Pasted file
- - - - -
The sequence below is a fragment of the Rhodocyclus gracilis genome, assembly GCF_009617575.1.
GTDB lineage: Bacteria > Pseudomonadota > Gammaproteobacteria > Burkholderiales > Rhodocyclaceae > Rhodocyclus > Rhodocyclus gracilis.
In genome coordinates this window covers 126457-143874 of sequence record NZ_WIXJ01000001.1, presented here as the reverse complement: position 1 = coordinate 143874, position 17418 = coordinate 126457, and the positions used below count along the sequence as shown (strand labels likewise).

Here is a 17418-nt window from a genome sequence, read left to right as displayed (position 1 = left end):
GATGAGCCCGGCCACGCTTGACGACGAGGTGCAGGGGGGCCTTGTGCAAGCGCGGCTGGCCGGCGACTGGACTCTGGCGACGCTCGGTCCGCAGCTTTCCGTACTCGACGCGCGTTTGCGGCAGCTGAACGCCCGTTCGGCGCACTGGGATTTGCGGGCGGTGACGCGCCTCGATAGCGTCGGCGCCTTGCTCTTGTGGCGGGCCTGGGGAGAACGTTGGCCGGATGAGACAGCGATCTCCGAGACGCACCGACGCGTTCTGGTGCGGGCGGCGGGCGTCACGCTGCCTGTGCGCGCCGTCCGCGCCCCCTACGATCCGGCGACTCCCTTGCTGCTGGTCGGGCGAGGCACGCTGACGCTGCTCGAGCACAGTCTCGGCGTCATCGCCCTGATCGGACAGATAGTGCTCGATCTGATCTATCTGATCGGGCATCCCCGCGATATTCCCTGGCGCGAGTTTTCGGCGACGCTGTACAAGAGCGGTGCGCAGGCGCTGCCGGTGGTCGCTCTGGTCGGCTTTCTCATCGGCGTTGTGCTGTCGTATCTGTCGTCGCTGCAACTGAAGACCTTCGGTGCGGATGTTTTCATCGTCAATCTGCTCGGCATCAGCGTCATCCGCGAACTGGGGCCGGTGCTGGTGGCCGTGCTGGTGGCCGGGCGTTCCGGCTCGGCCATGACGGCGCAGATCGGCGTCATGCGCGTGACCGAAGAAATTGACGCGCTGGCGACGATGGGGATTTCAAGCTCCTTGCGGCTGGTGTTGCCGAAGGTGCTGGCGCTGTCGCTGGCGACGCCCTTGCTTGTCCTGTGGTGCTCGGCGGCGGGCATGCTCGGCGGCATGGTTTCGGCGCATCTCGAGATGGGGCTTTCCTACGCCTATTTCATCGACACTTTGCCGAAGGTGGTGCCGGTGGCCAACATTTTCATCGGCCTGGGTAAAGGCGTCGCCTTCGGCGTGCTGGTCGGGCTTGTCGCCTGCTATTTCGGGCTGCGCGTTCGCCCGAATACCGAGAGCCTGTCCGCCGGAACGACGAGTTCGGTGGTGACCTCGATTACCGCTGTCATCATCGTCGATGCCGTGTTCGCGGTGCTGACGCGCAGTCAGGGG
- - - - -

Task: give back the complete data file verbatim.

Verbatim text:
The sequence below is a fragment of the Rhodocyclus gracilis genome, assembly GCF_009617575.1.
GTDB lineage: Bacteria > Pseudomonadota > Gammaproteobacteria > Burkholderiales > Rhodocyclaceae > Rhodocyclus > Rhodocyclus gracilis.
In genome coordinates this window covers 126457-143874 of sequence record NZ_WIXJ01000001.1, presented here as the reverse complement: position 1 = coordinate 143874, position 17418 = coordinate 126457, and the positions used below count along the sequence as shown (strand labels likewise).

Here is a 17418-nt window from a genome sequence, read left to right as displayed (position 1 = left end):
GATGAGCCCGGCCACGCTTGACGACGAGGTGCAGGGGGGCCTTGTGCAAGCGCGGCTGGCCGGCGACTGGACTCTGGCGACGCTCGGTCCGCAGCTTTCCGTACTCGACGCGCGTTTGCGGCAGCTGAACGCCCGTTCGGCGCACTGGGATTTGCGGGCGGTGACGCGCCTCGATAGCGTCGGCGCCTTGCTCTTGTGGCGGGCCTGGGGAGAACGTTGGCCGGATGAGACAGCGATCTCCGAGACGCACCGACGCGTTCTGGTGCGGGCGGCGGGCGTCACGCTGCCTGTGCGCGCCGTCCGCGCCCCCTACGATCCGGCGACTCCCTTGCTGCTGGTCGGGCGAGGCACGCTGACGCTGCTCGAGCACAGTCTCGGCGTCATCGCCCTGATCGGACAGATAGTGCTCGATCTGATCTATCTGATCGGGCATCCCCGCGATATTCCCTGGCGCGAGTTTTCGGCGACGCTGTACAAGAGCGGTGCGCAGGCGCTGCCGGTGGTCGCTCTGGTCGGCTTTCTCATCGGCGTTGTGCTGTCGTATCTGTCGTCGCTGCAACTGAAGACCTTCGGTGCGGATGTTTTCATCGTCAATCTGCTCGGCATCAGCGTCATCCGCGAACTGGGGCCGGTGCTGGTGGCCGTGCTGGTGGCCGGGCGTTCCGGCTCGGCCATGACGGCGCAGATCGGCGTCATGCGCGTGACCGAAGAAATTGACGCGCTGGCGACGATGGGGATTTCAAGCTCCTTGCGGCTGGTGTTGCCGAAGGTGCTGGCGCTGTCGCTGGCGACGCCCTTGCTTGTCCTGTGGTGCTCGGCGGCGGGCATGCTCGGCGGCATGGTTTCGGCGCATCTCGAGATGGGGCTTTCCTACGCCTATTTCATCGACACTTTGCCGAAGGTGGTGCCGGTGGCCAACATTTTCATCGGCCTGGGTAAAGGCGTCGCCTTCGGCGTGCTGGTCGGGCTTGTCGCCTGCTATTTCGGGCTGCGCGTTCGCCCGAATACCGAGAGCCTGTCCGCCGGAACGACGAGTTCGGTGGTGACCTCGATTACCGCTGTCATCATCGTCGATGCCGTGTTCGCGGTGCTGACGCGCAGTCAGGGG